I’ve no idea how terms such as “freetard” play on The Register – I’ve never looked at that site. It interests me not. It is nevertheless a particularly apt term for those who try to defend unathorised image use.

    I don’t intend to cause offence but feel free to take offence if you wish.

    I simply don’t believe that most students, particularly postgrads, have got through life without grasping simple concepts such as copyright. Assure me all you want that “we didn’t know it wasn’t free” is the most common defence – it may be their defence but it just doesn’t wash.

    Suggesting that the way to avoid unauthorised image use is to not put images on the internet is fatuous. Perhaps I should also not park my car outside my house in case a joyrider decides to take it for a spin – no doubt that would be my fault as well. Oh, but I can’t call the culprit a thief because there may not be an intention to permanently deprive me of my property. Must be accurate, after all. Don’t want to offend the pedants.

    On another note, the CC licences are an inane idea in the context of this debate. And I have no need to “read a little about them” as I’m well aware what they are.

    To suggest that those who object to having their work ripped off should overcome their objections by allowing their work to be used is simply ridiculous. Unhelpful in the extreme, one might say.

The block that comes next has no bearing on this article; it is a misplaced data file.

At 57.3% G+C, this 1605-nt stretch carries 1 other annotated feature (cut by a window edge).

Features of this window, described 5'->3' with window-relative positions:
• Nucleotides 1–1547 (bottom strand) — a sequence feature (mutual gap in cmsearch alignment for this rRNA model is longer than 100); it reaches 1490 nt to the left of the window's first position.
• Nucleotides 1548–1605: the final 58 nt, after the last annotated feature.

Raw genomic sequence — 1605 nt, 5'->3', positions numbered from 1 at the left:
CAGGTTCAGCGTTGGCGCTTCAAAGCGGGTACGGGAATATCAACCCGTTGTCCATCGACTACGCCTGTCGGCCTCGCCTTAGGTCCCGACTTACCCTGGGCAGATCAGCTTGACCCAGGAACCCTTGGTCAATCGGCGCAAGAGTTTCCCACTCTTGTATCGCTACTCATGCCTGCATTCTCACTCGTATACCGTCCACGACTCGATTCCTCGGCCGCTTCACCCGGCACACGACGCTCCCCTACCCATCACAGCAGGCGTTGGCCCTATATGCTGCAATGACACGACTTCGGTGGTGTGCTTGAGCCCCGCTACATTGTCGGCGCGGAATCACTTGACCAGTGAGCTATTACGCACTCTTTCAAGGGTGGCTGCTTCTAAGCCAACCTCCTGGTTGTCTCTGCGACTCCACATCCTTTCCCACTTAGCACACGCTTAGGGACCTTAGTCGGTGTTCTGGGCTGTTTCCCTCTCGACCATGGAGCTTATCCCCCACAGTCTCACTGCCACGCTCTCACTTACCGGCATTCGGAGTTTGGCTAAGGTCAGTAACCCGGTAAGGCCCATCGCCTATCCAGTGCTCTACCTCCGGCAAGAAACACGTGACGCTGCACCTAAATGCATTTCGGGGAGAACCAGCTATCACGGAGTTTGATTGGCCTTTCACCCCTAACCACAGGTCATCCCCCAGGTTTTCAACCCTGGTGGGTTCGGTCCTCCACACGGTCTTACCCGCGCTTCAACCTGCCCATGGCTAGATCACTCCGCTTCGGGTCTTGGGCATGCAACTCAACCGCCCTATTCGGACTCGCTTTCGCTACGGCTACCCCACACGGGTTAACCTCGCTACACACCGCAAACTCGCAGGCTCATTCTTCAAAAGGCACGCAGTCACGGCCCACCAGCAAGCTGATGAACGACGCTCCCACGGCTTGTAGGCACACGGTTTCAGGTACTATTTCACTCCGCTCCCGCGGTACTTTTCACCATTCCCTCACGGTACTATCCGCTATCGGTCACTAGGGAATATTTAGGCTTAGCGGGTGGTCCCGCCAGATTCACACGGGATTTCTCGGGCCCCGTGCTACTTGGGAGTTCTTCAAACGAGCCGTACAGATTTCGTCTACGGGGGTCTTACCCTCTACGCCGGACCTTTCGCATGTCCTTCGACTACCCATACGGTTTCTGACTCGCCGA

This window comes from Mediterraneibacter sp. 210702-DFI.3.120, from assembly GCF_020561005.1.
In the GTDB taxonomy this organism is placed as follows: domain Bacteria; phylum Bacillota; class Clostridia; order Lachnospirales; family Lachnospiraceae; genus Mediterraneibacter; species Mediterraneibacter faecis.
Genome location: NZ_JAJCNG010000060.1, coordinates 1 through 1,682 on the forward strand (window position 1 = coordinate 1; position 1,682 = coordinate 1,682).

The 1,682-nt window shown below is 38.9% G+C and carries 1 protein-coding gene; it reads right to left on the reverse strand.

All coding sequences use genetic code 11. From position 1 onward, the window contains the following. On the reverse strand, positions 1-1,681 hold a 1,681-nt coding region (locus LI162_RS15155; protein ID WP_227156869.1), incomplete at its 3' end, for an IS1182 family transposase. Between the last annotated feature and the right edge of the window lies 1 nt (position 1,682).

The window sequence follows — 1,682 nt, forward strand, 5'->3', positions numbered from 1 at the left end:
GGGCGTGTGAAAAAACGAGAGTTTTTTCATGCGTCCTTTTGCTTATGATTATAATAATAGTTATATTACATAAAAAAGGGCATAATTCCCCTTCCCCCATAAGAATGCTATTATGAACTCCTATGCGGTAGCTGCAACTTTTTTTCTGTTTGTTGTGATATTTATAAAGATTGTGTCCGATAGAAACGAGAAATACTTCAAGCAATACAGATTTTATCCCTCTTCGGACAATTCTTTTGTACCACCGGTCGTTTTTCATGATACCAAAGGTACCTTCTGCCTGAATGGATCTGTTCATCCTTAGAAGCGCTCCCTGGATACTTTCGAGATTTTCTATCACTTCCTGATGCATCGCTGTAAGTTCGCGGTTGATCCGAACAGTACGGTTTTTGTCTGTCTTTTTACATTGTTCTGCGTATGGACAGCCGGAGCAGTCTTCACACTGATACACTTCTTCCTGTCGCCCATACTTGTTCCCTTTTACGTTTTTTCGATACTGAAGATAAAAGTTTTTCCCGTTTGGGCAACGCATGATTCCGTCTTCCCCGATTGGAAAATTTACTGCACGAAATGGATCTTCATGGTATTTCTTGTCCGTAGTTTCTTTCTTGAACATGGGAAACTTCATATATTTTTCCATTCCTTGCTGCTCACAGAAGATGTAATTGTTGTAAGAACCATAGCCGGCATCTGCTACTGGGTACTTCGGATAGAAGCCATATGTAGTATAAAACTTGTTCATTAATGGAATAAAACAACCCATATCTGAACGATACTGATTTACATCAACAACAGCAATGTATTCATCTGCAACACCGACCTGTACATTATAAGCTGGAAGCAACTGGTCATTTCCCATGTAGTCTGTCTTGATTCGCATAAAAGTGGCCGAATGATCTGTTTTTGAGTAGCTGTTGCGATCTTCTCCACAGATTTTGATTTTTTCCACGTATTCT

Against stupidity the very gods themselves contend in vain.

    Best wishes.

    • Greg says:

      I am afraid but calling anyone a “retard” (however you may wish to spell it) is insulting, offensive and under no circumstances an apt term to use (you might want to read the Equality Act 2010 for more details) but then again as long as you find this “morally acceptable”, who am I do argue.

      As an off topic aside, I would also like to point out that this site, which allows you, and me, to express ourselves in more or less free and civil ways, was created thanks to those people you call “freetards” (this site is running on wordpress, php, apache and linux, all “free software” provided and maintained for every one for free, both as in speech and as in beer) just for the privilege of being insulted in return by people like you.

      Back the main thread, however you may wish to simplify the concept of Copyright for your own purposes, it is by no means a simple concept. There are a few exceptions that can appear, usually under the concept of “Fair Dealing” (http://www.copyrightservice.co.uk/copyright/p09_fair_use). In the academic context, “Fair Dealing”, although not specifically defined in law, is an invaluable tool and is pretty common in most countries. All universities will have a description of what is permitted and in which context in their regulations (here is a link from Nottingham Trend University (not my institution): http://www.ntu.ac.uk/llr/document_uploads/65662.pdf). With that in mind, some of the use of fotoLibra images by students in dissertations or other articles may fall, if properly attributed, under the terms of Fair Dealings (aka Fair Use in some other countries). You also seem to amalgamate Copyright and Licensing (which in your defence most people do). To keep to my “pedantic” (or should I say “accurate”) ways, if the concept of Copyright is so simple, why is it that even you cannot understand the most basic difference between Copyright Infringement (a civil matter) and Theft (a criminal matter)?